Back to grading homework

Tomorrow is the second day of classes, so tonight was the night to grade homework that is coming in before the deadline. We have a class discussion slated for tomorrow at 8:00, so I was hoping to prime the pump for it by putting some comments on the homework now. I also have some students already writing their journal entries. Journals remain one of my favorite assignments to read and grade. The pressure is off (other than checking that the journal meets the minimum word count), and I get to learn about my students as more than just faces looking back at me for three hours a week. I just got to read the coolest journal about the memories one student has about his grandfather. Seriously, the memories could be transformed into a children’s book; I would buy it. I’m estimating a little over half of the homework due tomorrow is already turned in, which I consider a good thing. Sure, it still makes me a little nervous about the homework that is missing since it is 11 pm. But, the reality is that college students will be college students, and I would imagine that by morning, most of the missing homework will have arrived.

I did notice one alarming trend though today that I’ll have to address in class tomorrow — a inattentiveness to  directions. Now, just in case the students who didn’t follow directions read this, they should know that I’m not coming down too hard on them. Adjusting to college is hard. Mistakes happen; it takes time to adjust to new expectations, and most of the students resubmitted appropriate work after I pointed out their error. I do have to give some friendly advice though to the students who do stumble across this blog. For the love of all that is good and right in the world, follow directions.

Here are my four teaching pet peeves (probably in this order):

  1. Being lied to by a student (don’t get me started on this one)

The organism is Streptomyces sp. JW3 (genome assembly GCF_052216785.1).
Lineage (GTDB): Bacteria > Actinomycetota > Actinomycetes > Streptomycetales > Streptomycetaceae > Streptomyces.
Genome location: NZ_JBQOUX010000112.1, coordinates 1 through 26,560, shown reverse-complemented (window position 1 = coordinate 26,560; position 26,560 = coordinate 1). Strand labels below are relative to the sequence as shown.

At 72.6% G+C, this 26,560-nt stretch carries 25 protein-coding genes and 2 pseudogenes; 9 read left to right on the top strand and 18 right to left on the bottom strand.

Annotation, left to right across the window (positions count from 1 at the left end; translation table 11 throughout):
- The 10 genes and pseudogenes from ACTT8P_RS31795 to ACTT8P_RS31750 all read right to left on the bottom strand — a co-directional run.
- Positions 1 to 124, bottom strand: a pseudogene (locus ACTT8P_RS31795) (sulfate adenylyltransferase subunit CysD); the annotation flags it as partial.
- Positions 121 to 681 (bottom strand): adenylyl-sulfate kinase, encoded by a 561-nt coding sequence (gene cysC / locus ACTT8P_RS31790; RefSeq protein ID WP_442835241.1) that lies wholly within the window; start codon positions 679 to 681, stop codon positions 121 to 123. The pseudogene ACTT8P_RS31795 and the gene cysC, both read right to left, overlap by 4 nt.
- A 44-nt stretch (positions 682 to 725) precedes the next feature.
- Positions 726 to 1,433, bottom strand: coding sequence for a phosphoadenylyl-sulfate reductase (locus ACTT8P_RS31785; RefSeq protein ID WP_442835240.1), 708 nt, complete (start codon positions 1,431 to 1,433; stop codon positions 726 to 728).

2. Seeing a student submit work that is nowhere near the level they are capable of reaching
  3. Seeing cell phones in class
  4. inattentiveness to directions

Why does the directions issue make #4 on the list?

  1. Teaching is hard, and learning is hard. It doesn’t get any easier when we’re moving in different directions. I can take students to the next level of thinking much more effectively if we can start with an agreed upon foundation. If I feel like we’re not even at the same building site, it’s hard to give effective feedback.
  2. Yes, I am aware as a college instructor in a rapidly changing culture that I may be training students today to fill job positions that don’t even exist yet. But, I’m supposed to be training innovators not anarchists. There is a time and a place to think outside of the box. But, if students ignore directions on purpose in pursuit of some kind of edgy image, they should consider this: sometimes effective change does happen if  someone thinks outside of the box. However, if you are too far outside the box, no one is going to care what you are doing.
  3. I take time to write assignment sheets and directions. And, in a very selfish way, I get offended when people don’t listen to them. (Yes, I’m human.)

And so, there is the first day of homework for better or for worse. I’m anxious to see where the class discussion goes tomorrow morning because the submitted homework had some research writing insights that I’m eager to explore with the class.

For now, it’s time to finish my Agatha Christie short story and then get a good night’s sleep.